jvandeswaluw1 wrote:
Turkey wants to secure the oil fields of Northern Northern Irak, like America is doing in other areas of Irak. But I bet that the Turks won't slaughter 1 million+ Iraki civilians to get the oil.
10/14/2007 12:58:38 PM    Recommend (6)

jvandeswaluw1 wrote:
ahmet made a good point by telling us that it's possible that Turkish troops could get engaged with the American military in Northern Irak. BushCo is losing more allies than she can afford!! Well done George!
10/14/2007 12:48:12 PM    Recommend (2)

diamondjoe wrote:
It would appear one side of our government is intent on seeing failure in Iraq to ensure their predictions of failure come true. What better way than to condemn a nation for something the current leadership had absolutely no control over. So much for gaining allies throughout the world. While we are at it let's do as one writer suggested and condemn ourselves for the genocide of the Native American population. Of course that brings another problem. Can someone please tell me how many generations a family needs to be in this country before we are considered Native Americans. Our government officials not only causes divisions across the globe but insist on doing so here at home. When are any of them going to get the idea that they work for us and make changes that truly effectively protect our way of life. For instance, English as the official language, protecting our borders and deporting those here without authorization, ensuring we do not tax our companies out of the export business, keeping taxes low and wages high enough for American workers to want those jobs they currently do not seem to want. Instead of doing the work for Americans congress insists on bashing other countries who happen to be allies. How, pray tell, is supposed to help America or the American image across the world.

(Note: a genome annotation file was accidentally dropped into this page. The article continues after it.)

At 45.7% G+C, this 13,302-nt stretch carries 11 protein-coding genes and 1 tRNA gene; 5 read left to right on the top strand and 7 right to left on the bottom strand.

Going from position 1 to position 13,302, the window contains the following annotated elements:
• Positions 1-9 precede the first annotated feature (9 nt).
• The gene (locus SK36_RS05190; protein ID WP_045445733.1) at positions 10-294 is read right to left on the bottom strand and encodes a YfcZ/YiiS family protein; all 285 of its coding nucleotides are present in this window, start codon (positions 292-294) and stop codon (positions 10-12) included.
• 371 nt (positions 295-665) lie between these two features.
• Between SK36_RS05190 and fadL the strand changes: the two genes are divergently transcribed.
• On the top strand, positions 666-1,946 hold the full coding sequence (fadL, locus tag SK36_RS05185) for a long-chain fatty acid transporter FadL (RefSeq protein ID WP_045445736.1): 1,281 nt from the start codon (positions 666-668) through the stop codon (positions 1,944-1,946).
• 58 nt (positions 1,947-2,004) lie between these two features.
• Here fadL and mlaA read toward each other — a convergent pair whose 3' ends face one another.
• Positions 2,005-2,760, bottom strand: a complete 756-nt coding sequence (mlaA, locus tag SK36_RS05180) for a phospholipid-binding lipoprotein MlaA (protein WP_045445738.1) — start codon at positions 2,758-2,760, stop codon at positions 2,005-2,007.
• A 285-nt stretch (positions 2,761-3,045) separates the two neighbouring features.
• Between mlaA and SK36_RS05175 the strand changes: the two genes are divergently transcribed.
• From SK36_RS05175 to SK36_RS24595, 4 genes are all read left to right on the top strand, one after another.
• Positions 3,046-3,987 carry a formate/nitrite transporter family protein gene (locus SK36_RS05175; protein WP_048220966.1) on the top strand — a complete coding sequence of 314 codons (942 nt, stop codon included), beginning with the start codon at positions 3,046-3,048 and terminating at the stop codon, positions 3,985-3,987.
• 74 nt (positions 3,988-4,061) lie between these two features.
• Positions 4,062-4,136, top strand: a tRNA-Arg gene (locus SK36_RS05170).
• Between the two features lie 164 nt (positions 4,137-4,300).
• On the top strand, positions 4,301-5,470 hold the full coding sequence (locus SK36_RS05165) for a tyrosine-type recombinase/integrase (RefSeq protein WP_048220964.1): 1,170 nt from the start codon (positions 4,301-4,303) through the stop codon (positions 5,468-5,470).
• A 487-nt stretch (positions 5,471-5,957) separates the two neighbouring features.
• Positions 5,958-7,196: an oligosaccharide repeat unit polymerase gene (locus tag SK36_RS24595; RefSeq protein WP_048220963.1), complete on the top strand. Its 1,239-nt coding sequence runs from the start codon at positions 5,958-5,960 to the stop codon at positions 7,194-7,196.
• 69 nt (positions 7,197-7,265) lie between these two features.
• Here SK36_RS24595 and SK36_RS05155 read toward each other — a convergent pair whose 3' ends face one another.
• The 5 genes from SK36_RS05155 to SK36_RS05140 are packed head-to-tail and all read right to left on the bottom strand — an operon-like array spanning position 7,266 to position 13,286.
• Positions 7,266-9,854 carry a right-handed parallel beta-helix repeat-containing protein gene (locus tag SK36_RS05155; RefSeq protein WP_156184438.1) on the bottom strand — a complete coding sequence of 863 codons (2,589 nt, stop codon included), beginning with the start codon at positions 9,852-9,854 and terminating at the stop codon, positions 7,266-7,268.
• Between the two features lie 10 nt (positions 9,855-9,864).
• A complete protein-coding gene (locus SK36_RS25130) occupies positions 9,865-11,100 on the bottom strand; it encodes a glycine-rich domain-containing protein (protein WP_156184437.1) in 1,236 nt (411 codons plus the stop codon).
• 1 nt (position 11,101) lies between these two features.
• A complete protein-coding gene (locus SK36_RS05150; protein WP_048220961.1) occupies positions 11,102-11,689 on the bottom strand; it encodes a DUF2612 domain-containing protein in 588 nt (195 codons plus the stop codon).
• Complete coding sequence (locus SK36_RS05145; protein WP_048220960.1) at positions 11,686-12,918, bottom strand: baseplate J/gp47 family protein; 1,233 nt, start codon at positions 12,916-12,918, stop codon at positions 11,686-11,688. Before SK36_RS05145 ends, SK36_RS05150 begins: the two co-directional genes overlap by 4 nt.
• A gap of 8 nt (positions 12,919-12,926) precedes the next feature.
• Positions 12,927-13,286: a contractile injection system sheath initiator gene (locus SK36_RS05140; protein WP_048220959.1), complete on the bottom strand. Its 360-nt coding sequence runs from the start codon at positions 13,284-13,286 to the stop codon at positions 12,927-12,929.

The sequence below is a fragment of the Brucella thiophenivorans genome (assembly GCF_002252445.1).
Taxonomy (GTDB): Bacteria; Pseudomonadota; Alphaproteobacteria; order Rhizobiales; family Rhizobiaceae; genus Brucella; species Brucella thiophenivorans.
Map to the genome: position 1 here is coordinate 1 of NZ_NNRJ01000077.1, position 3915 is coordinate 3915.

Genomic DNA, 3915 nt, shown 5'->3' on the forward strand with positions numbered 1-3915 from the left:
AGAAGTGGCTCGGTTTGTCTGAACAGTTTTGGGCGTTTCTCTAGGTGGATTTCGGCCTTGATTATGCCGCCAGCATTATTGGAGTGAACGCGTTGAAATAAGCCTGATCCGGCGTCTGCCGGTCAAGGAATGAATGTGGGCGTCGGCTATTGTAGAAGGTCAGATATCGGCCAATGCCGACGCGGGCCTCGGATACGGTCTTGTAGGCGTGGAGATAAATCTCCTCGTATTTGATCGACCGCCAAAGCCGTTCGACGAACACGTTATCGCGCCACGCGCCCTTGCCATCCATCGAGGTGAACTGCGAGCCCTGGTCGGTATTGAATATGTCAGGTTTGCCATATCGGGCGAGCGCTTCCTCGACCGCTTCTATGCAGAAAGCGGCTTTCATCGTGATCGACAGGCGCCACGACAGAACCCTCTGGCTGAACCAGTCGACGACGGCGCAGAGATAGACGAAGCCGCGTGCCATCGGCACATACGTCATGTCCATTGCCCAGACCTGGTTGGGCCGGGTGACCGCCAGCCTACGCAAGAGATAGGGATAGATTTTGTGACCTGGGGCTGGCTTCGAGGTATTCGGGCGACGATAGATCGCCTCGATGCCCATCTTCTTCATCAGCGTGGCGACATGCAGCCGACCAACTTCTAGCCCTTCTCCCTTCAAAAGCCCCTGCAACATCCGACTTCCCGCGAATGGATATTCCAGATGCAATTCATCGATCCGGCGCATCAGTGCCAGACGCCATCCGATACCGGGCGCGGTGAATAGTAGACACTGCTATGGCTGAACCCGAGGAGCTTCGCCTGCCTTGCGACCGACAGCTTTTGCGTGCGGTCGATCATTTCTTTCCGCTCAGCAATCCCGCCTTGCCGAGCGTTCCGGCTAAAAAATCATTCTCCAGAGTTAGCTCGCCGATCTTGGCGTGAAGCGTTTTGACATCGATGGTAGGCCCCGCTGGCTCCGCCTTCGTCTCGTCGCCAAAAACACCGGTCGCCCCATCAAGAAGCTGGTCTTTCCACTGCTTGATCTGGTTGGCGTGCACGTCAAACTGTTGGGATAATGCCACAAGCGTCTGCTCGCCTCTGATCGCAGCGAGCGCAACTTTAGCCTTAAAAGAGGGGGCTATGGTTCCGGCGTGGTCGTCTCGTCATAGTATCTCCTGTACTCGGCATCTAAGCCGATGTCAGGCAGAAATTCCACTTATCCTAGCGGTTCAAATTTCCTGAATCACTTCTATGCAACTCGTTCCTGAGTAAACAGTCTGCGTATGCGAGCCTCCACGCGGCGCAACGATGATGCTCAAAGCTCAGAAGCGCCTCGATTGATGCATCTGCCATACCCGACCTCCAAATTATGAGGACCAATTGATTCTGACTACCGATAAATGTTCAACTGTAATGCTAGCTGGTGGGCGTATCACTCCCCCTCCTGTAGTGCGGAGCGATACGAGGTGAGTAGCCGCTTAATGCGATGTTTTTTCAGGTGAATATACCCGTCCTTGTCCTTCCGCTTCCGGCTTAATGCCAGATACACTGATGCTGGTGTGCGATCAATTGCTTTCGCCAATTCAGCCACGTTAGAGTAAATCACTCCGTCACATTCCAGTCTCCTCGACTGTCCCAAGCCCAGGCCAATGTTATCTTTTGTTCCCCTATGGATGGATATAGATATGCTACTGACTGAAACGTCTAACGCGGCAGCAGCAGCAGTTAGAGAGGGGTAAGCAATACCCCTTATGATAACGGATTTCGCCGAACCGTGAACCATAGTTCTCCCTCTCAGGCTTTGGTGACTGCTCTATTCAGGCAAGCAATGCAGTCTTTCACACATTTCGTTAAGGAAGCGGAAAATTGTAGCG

10/14/2007 12:38:52 PM    Recommend (2)

jvandeswaluw1 wrote:
hankomatic, You're right, often history is planned. The main motivation to wage war is GREED.
10/14/2007 12:35:35 PM    Recommend (2)